An important variant of Omaha is the popular high-low split version, Omaha Hi/Lo (also known as Omaha Eight or Better or Omaha 8). The game plays out exactly like regular Omaha, but with the important difference that at the showdown, the pot is equally split between the best regular poker hand (called the ‘high’ hand) and the best Ace to Five Lowball hand. It’s recommended that you learn to play Omaha before attempting Omaha Hi/Lo.
In the Ace to Five Lowball hand rankings, Aces are a low card, and straights and flushes are ignored. The best hand is a five low, 5♦4♥3♠2♠A♣, which is also known as a wheel. In Lowball, hands are ranked by the highest card, followed by the next highest, and so on. For example, 7♣5♦4♥3♥2♣ is a seven low, and beats 8♦5♥4♠2♦A♠, which is an eight low.
Omaha Hi/Lo is played with a qualifier for the low half of the pot – in order to win the low half of the pot, a low hand must be at least a straight eight low – 8♦7♥6♠5♦4♠ – and if nobody can make an eight or better low, then the entire pot is awarded to the best traditional high poker hand.
Omaha Hi/Lo is unusual in that it makes for a good game regardless of the betting structure. In North America, Omaha Hi/Lo is most commonly played as a limit game. On the MPN and throughout the rest of the world, it is most commonly played Pot Limit. We also occasionally offer No Limit tournaments. In this guide, we’ll mainly focus on the Pot Limit version.
As in regular Omaha, the biggest stumbling block for new Omaha Hi/Lo players is reading the hands. Here is an example for practice – what does each player have for high and low? Remember that every player must use exactly two hole cards with exactly three cards from the board to make their hand. Players can use different card combinations to make their high and low hands.
The Board: 3♥4♠5♥7♥K♣
Player A: A♣A♥2♥3♣
Player B: K♦J♠10♣9♦
Player C: A♠2♠6♦8♦
Player D: 9♥9♦4♣4♦
Player A uses the A♥2♥ from their hand in combination with the 3♥5♥7♥ from the board to make A♥7♥5♥3♥2♥, an Ace-high Flush for high. For low, they use the same A♥2♥ in combination with the 3♥4♠5♥ from the board to make 5♥4♠3♥2♥A♥, a Wheel or five low.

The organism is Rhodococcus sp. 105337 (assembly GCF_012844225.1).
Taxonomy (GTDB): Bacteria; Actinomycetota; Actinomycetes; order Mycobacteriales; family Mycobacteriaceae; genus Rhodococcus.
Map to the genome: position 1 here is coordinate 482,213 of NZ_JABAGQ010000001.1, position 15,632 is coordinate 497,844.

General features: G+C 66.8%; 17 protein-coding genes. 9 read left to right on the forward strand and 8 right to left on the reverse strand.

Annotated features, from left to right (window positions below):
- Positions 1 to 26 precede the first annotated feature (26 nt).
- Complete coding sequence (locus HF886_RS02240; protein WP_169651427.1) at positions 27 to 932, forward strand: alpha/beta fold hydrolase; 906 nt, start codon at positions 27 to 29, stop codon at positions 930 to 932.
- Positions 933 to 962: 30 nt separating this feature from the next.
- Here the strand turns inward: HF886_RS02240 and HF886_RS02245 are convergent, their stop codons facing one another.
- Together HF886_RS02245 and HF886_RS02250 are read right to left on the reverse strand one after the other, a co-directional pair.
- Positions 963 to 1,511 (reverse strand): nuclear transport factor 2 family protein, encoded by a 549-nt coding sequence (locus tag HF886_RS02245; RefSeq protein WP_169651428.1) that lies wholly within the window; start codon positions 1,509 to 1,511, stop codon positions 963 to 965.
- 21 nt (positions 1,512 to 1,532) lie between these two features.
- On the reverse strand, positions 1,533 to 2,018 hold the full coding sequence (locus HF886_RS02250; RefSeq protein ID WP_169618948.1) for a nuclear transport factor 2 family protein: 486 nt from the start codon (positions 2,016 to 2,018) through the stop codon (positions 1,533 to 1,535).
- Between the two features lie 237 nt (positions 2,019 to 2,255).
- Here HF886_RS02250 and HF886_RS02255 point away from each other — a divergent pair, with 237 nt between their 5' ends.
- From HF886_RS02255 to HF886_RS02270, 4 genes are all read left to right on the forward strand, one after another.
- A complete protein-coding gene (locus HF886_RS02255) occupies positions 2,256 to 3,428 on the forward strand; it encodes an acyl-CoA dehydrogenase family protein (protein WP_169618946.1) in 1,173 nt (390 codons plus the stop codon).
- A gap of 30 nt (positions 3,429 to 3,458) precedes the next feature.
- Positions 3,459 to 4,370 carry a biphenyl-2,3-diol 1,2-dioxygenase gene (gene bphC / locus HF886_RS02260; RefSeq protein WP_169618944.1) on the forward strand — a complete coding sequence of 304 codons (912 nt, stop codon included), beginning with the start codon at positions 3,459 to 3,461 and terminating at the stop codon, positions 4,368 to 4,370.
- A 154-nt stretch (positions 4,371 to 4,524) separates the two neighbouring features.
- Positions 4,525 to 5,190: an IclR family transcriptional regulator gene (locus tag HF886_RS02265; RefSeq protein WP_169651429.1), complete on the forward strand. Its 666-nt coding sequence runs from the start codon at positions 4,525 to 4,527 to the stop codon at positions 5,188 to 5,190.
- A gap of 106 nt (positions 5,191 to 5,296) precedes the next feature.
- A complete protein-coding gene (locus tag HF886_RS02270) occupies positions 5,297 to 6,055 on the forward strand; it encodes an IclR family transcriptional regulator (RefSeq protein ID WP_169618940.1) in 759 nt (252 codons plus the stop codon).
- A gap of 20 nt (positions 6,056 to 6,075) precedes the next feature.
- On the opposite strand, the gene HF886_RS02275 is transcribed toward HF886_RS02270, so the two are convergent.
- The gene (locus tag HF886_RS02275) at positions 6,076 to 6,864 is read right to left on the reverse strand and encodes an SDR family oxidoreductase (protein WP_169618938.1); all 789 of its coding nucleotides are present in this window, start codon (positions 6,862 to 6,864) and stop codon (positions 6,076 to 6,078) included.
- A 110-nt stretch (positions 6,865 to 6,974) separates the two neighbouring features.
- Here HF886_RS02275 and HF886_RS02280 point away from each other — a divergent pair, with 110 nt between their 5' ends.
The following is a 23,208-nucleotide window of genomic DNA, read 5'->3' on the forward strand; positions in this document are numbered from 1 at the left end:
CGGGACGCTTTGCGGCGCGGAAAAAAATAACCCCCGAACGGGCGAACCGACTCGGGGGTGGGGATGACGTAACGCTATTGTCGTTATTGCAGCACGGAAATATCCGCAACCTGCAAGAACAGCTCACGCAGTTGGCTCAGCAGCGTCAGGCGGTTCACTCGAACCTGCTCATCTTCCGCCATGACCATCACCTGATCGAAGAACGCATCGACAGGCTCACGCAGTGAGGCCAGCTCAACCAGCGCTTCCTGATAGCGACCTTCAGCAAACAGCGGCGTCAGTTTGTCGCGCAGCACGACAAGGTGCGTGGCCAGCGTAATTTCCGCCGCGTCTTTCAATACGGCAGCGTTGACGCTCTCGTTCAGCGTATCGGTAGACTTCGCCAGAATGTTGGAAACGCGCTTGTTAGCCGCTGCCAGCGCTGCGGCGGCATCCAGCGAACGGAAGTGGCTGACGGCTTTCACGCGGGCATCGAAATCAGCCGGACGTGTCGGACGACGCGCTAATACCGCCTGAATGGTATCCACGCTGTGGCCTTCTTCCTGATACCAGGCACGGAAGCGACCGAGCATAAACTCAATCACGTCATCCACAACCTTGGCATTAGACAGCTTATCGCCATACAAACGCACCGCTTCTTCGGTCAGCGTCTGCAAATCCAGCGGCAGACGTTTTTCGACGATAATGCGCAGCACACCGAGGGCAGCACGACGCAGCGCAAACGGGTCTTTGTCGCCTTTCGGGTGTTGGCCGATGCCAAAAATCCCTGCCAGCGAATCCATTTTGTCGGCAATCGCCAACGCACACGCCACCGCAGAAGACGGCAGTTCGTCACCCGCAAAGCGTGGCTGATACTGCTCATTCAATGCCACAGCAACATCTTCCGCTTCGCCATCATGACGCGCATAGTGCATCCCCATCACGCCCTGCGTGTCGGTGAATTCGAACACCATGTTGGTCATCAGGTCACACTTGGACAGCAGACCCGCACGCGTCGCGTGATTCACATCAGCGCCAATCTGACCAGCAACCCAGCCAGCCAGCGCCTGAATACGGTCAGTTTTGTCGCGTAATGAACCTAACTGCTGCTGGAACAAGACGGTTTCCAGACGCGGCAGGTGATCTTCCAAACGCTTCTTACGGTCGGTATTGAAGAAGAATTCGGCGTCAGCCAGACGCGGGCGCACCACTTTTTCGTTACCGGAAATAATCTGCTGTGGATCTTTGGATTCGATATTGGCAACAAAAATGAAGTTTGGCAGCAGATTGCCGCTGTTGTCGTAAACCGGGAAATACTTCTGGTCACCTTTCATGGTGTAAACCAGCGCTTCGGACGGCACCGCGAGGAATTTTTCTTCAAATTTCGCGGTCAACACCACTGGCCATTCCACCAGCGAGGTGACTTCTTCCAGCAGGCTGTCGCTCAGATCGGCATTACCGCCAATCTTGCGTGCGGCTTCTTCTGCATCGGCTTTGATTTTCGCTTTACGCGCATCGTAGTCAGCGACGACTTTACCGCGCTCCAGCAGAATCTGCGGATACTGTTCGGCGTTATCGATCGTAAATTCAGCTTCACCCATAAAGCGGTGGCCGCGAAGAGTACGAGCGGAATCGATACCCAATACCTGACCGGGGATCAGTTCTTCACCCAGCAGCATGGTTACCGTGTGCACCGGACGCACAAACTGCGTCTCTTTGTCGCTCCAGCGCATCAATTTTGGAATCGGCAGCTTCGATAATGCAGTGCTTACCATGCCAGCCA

Player B uses the K♦J♠ from their hand in combination with the 5♥7♥K♣ from the board to make K♦K♣J♠7♥5♥, a pair of Kings for high. Because Player B does not have two cards eight or lower in their hand, they cannot make a qualifying low.
Player C uses the 6♦8♦ from their hand in combination with the 4♠5♥7♥ from the board to make 8♦7♥6♦5♥4♠, an eight-high Straight for high. For low, they use the A♠2♠ from their hand in combination with the 3♥4♠5♥ from the board to make 5♥4♠3♥2♠A♠, a five low.
Player D uses the 4♣4♦ from their hand in combination with the K♣7♥4♠ from the board to make 4♣4♦4♠K♣7, three fours for high. Player D cannot make a qualifying low as they do not hold two cards eight or lower.
At the showdown, the pot is divided into two halves. The high half of the pot is awarded to Player A, whose ace-high flush is the best high hand. The low half of the pot is split equally between Player A and Player C, both of whom have a five low, which is the best possible low hand. Player A effectively receives three quarters of the pot (the high portion, plus half of the low portion) and Player C receives a quarter of the pot (half of the low portion).
Again, this might seem difficult if you’re new to Omaha. Practice in small-stakes games before you move on to serious stakes!
Winning the Whole Pot
The number one objective in any split pot game is to win the entire pot, or scoop, by making the best hand for both parts. From this, you should deduce that the best type of hand to start with is one that can develop into a strong high (like a Straight or a Flush) as well as a strong low (like a five or six).
There is no game on the MPN in which good hand selection is more important than Omaha Hi/Lo. It’s not possible for a starting hand that consists of only high cards, such as K♦J♠10♣9♦, to accidentally make a low. This is because you must have at least two low cards in your hand for it to be possible, according to the rules of Omaha. The only way a high-only hand can win the whole pot is if nobody makes a low, which in a game with so many possibilities is not something to be relied upon. But it is possible for a low hand to accidentally make a strong high. For example, a hand like A♥2♥3♣4♦ can make a Straight or a Flush in addition to a low.